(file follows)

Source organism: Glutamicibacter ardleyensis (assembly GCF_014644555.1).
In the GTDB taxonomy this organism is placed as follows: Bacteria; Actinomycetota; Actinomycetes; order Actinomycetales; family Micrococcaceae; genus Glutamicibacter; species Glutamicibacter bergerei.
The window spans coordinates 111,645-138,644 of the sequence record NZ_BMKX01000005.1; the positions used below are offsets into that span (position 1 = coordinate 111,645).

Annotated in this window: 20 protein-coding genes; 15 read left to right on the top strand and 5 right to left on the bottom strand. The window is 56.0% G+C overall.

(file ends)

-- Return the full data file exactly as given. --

Source organism: Glutamicibacter ardleyensis (assembly GCF_014644555.1).
In the GTDB taxonomy this organism is placed as follows: Bacteria; Actinomycetota; Actinomycetes; order Actinomycetales; family Micrococcaceae; genus Glutamicibacter; species Glutamicibacter bergerei.
The window spans coordinates 111,645-138,644 of the sequence record NZ_BMKX01000005.1; the positions used below are offsets into that span (position 1 = coordinate 111,645).

Annotated in this window: 20 protein-coding genes; 15 read left to right on the top strand and 5 right to left on the bottom strand. The window is 56.0% G+C overall.